Saturday, December 31, 2011

I've got something in my eye, that's all.

Skyrim did indeed end two nights ago. I killed the last guy, took took ever the world, was a prince among dragons. I was the head of the thieves guild, leader of the companions, listener for the dark brotherhood, and the arch-mage at the mages academy (in spite of using a grand total of three spells). I had escaped from jail, stolen just about everything, committed murder in full daylight and walked away clean because I was the thane of almost everything hold. Thousands of men and women of every race and size had met death by my bows, some of them deserved it, many of them didn't and I just needed the coin. I had faked my way through bards college, released hideous deadra upon the world and hoarded their weapons the the chest of an unfurnished house.

For just eighty hours I lived in the world. It was a comfort to return to it after sojourns into other games. When it was finished, at least when the last main quest was done, I returned to my lair in Whiterun, dropped off the last load of weapons I did not need but not one could afford to buy from me, and I wandered around the town. I went back to the tree in the center of Whiterun that I help resurrect. It was still there, proof that for the right amount of coin even I could do good. The companions' hideout was still there, probably wondering why their leader never moved into his bedroom. It was home, but it was time to move on.

The last thing I did was sit down on the bench in front of my house at simply watch the people walk by. I had done right by all of them, saving the world by traveling into the afterlife to kill the eater of worlds and all, but I had also broken into most of their homes to relieved them of their gold to fund this venture. It became clear that just didn't want to turn the thing off, because I knew it would the last time for quite a while. Only Red Dead Revolved had made me feel this way before.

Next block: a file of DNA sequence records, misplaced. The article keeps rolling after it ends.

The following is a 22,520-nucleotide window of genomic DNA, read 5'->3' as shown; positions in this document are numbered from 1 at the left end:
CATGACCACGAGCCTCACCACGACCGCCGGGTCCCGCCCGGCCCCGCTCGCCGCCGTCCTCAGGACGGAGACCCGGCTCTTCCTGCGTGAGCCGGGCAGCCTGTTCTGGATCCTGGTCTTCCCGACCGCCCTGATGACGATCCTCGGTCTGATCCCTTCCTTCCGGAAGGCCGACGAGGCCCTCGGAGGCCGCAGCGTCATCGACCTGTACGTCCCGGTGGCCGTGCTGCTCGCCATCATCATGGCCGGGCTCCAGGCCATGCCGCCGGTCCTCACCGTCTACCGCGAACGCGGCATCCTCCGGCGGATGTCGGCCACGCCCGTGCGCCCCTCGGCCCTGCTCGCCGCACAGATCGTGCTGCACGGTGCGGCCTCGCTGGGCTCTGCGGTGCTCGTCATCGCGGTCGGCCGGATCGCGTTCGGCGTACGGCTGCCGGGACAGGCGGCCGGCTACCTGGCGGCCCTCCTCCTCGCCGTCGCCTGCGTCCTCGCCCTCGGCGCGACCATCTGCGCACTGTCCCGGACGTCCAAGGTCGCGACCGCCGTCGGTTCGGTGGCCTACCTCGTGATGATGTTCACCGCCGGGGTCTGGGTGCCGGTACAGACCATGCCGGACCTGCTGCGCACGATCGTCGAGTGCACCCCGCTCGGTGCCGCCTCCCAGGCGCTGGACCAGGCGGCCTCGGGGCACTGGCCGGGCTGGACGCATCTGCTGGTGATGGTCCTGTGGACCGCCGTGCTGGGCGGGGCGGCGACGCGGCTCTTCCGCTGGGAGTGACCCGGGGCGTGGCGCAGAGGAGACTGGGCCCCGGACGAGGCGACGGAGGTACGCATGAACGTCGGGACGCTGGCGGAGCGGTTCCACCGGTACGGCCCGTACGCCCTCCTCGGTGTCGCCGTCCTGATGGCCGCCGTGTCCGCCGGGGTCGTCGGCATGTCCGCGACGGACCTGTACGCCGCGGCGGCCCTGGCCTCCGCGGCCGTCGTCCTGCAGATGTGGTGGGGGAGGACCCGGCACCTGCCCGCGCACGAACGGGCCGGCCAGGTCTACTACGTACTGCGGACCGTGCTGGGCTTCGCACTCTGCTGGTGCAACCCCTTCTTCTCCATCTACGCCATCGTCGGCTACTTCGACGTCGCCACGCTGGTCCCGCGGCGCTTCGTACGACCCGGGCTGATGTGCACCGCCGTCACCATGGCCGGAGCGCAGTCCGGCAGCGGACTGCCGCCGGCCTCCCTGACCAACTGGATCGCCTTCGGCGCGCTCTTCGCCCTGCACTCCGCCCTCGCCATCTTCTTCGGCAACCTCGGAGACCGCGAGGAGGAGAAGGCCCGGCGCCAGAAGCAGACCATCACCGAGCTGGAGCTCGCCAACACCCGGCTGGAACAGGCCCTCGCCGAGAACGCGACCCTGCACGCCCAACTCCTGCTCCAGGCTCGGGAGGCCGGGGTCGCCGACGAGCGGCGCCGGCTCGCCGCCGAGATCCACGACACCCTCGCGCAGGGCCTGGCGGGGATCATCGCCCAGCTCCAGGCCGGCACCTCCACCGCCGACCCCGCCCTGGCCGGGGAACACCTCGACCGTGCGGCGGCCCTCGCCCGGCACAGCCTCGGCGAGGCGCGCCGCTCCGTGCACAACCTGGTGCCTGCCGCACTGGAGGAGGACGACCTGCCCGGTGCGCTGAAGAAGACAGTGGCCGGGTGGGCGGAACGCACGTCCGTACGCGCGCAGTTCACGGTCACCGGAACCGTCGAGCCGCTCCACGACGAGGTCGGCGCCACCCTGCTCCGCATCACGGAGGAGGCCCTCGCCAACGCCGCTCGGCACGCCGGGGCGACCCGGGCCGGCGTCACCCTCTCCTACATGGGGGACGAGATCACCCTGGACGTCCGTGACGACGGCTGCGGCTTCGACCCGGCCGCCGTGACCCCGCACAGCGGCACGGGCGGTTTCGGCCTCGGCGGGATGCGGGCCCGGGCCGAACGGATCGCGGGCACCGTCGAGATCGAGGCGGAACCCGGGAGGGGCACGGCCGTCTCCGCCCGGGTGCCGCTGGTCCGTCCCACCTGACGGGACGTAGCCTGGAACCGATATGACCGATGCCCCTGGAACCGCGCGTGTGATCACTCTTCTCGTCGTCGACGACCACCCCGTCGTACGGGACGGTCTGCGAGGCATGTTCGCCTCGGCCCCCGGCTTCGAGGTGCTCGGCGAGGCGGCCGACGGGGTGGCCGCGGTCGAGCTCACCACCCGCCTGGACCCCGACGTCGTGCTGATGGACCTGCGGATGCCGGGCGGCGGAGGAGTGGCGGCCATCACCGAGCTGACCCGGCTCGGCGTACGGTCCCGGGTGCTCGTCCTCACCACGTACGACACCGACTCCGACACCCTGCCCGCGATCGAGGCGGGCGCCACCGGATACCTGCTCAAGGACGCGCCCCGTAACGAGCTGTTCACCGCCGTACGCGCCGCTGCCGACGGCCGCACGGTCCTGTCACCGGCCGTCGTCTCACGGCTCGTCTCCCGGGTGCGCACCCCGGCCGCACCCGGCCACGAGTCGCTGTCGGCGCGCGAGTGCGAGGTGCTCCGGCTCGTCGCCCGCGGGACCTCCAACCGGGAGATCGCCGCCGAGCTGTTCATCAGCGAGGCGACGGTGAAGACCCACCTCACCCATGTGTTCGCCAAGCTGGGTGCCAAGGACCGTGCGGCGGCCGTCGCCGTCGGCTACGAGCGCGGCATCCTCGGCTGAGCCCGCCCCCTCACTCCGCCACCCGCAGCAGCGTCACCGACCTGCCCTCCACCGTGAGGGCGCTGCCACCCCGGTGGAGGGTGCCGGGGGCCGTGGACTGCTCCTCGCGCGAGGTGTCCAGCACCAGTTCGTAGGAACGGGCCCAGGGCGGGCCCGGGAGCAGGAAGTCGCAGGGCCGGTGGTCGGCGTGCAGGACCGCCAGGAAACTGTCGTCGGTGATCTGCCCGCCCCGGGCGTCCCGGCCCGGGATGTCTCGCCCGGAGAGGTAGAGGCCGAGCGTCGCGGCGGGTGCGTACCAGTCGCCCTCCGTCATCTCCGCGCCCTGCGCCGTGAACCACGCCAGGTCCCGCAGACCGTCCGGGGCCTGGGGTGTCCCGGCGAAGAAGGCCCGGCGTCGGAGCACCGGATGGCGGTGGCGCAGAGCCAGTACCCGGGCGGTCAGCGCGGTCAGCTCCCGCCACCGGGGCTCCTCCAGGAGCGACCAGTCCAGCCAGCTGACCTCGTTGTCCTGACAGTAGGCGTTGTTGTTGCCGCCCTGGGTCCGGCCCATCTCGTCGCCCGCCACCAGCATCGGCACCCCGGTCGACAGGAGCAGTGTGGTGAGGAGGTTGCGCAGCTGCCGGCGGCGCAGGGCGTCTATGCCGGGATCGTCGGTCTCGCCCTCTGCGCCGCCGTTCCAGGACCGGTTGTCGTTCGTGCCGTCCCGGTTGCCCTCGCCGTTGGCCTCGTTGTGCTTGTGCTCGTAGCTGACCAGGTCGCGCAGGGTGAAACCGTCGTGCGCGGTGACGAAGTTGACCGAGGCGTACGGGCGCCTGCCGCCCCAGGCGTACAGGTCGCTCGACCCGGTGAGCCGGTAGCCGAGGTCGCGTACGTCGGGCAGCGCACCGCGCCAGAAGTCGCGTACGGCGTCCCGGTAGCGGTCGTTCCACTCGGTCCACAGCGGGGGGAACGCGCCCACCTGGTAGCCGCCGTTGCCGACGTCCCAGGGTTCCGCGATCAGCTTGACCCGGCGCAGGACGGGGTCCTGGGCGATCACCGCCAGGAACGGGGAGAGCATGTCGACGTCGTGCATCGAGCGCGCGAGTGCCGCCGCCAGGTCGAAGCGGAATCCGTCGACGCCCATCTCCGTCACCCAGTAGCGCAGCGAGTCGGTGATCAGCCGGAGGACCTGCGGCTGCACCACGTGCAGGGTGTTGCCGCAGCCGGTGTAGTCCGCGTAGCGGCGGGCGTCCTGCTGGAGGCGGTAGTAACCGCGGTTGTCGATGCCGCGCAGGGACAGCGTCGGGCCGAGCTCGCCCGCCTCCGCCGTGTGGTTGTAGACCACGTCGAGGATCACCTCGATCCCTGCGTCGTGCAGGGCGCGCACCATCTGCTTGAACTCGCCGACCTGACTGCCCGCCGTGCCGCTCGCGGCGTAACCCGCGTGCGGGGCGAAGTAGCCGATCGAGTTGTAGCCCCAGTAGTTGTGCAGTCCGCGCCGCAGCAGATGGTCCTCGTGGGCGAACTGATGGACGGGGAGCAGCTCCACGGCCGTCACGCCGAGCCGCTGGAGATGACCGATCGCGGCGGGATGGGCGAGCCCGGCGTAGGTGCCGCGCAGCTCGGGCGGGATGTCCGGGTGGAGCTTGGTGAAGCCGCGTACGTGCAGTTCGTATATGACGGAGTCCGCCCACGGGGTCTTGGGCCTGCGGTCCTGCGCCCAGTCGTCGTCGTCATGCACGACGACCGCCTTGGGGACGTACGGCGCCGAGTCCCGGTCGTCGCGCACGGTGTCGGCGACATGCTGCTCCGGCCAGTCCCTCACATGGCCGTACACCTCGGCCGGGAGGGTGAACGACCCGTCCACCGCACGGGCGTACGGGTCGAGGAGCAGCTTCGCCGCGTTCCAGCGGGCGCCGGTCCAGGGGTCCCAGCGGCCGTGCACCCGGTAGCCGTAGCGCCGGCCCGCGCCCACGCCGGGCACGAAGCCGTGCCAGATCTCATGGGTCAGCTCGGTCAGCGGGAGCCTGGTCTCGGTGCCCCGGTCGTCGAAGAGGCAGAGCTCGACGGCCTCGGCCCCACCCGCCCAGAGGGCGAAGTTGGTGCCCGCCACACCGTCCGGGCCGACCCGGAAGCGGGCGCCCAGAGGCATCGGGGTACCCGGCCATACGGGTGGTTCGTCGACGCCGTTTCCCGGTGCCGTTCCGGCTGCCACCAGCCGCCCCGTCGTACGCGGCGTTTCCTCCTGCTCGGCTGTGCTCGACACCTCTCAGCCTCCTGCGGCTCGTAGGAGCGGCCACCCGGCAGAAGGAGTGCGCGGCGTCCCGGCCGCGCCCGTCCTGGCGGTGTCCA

But, as the title of the blog makes clear, there is always something new to be played. Good or bad, every game deserves to have some look it over, perk under its hood and poke fun at its short comings. Goodbye Skyrim, you will be missed, until Tamriel demands more of money anyway.

...

A bit of follow up of my tooth related bitching from a few days, Yesterday was my first round of sedation dentistry. There is so much to be done that it will be easier to know me the fuck out and take care of it all at once.


I took three pills at 11:00 AM. At 11:40 AM I walked into the garage and then I woke up in my bed at 4:00 AM this morning. In my head there was nothing between these events, but in actuality I had been driven to dentist, had a crown and several cavities taken care of, been wheeled on in a chair, pissed myself at least once, crawled up the stairs, and then back to sleep. I don't recommend it, but it was still better than getting drilled for crown.

...

Thanks for link, Chance! 

Thursday, December 29, 2011

It's like a dragon water slide

Skyrim is now in the final downhill run towards the main quests conclusion, though if everything else I have done is any indication there could still be ten plus hours of game play left. I was worried that doing the actual story last would lead to a lot of backtracking, but so far it has not. Each location has been new and just far enough away from places that I could quick travel to that some walking was still involved. Traveling oftentimes brings about shenanigans, like last night when I quick traveled to a meeting location only to find my two companions getting their asses kicked by a platoon or foresworn and a dragon. It was funny enough for me to hide in a bush and watch it all go down, coming out just in time to land the final hit on the dragon and swallow his soul.

On the down side I have stumbled across a deadric quest that would have been much better to find earlier. Part of the quest is killing one of each kind of elf (and orc, just for good measure), but it refuses to give me credit for the hundreds of things I have killed up to this point. I could probably swab off the used arrows in my quiver and take care of most of it. Instead I would have to revisit areas, searching for a high elf that I can kill without bringing an entire hold down on my head. After almost eighty hours I am comfortable walking away from a quest or two. It will give me something to do in the inevitable expansions.

...

A final bit of gaming injustice regarding Rayman Origins. Playfire tracks how rare your achievements are. Apparently finding all the hidden lum cages and defeating the hidden boss are exceptionally rare. Gaming world, gamers as a whole, I am ashamed of you. A pox on the community for not buying the shit out of this game.

...that was a little harsh, as I didn't actually purchase it myself. So shame on me, as well.

...